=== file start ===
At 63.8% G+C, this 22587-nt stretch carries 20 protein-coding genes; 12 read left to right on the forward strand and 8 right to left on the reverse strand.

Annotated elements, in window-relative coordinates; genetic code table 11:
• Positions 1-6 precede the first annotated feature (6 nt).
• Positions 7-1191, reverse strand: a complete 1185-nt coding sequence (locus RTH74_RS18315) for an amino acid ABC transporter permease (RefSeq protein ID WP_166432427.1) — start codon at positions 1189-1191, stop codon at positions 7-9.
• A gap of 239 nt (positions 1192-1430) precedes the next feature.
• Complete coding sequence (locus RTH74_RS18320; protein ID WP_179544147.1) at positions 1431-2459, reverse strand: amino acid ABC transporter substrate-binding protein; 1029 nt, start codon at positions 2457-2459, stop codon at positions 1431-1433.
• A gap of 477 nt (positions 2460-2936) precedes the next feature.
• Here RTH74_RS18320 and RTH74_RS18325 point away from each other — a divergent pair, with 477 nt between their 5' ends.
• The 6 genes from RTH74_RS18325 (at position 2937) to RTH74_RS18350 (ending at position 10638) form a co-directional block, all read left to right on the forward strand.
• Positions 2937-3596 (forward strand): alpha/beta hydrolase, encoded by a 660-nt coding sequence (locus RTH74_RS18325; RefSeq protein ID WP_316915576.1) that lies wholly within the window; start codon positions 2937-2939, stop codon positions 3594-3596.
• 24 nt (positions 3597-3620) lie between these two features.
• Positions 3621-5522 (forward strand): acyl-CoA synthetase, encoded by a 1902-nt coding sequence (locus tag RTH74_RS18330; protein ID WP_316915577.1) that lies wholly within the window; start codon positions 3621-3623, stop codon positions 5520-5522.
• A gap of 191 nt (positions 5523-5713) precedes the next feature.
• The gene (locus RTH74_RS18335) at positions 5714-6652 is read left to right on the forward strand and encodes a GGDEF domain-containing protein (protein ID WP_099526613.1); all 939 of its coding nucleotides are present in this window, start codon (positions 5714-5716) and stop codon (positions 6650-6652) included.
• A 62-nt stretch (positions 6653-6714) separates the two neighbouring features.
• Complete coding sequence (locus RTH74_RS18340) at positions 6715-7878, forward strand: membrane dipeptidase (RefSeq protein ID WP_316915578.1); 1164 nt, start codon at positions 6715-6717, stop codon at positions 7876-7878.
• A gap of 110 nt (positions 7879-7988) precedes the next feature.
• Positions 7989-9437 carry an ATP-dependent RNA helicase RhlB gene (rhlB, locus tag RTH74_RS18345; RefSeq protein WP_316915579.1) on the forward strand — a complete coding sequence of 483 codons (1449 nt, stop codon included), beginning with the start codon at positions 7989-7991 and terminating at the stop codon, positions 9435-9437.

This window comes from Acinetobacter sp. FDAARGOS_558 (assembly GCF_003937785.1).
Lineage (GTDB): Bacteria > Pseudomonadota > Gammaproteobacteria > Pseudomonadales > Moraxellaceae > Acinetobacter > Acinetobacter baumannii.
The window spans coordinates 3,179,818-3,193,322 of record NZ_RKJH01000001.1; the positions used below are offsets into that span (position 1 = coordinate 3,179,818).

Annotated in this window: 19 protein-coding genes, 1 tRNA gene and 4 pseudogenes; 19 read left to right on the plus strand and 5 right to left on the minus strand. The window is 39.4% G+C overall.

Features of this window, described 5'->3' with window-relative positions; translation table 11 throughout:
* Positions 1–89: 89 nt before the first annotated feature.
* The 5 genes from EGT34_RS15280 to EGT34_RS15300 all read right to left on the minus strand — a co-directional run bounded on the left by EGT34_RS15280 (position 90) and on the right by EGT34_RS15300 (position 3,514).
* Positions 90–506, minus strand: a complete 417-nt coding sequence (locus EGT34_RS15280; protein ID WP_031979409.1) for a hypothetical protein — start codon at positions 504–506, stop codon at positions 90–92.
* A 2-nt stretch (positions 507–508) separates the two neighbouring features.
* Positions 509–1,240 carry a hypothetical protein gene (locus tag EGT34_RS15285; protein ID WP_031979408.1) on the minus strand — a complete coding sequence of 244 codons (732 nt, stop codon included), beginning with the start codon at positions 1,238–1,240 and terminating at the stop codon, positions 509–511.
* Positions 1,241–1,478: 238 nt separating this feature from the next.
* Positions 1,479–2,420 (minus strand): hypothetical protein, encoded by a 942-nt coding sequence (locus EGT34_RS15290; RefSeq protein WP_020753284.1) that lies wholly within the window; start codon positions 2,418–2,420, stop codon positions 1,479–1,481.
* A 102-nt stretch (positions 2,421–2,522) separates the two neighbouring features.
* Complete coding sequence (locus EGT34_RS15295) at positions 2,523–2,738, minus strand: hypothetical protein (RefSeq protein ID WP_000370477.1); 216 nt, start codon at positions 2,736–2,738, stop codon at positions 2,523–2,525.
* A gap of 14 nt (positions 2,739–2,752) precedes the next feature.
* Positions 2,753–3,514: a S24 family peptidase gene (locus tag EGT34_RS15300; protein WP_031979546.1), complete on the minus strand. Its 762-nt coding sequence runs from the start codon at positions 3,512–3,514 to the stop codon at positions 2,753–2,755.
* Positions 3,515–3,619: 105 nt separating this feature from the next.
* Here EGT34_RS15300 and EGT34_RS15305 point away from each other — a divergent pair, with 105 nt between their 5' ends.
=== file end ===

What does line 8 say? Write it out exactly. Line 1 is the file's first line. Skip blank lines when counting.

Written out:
• Here RTH74_RS18320 and RTH74_RS18325 point away from each other — a divergent pair, with 477 nt between their 5' ends.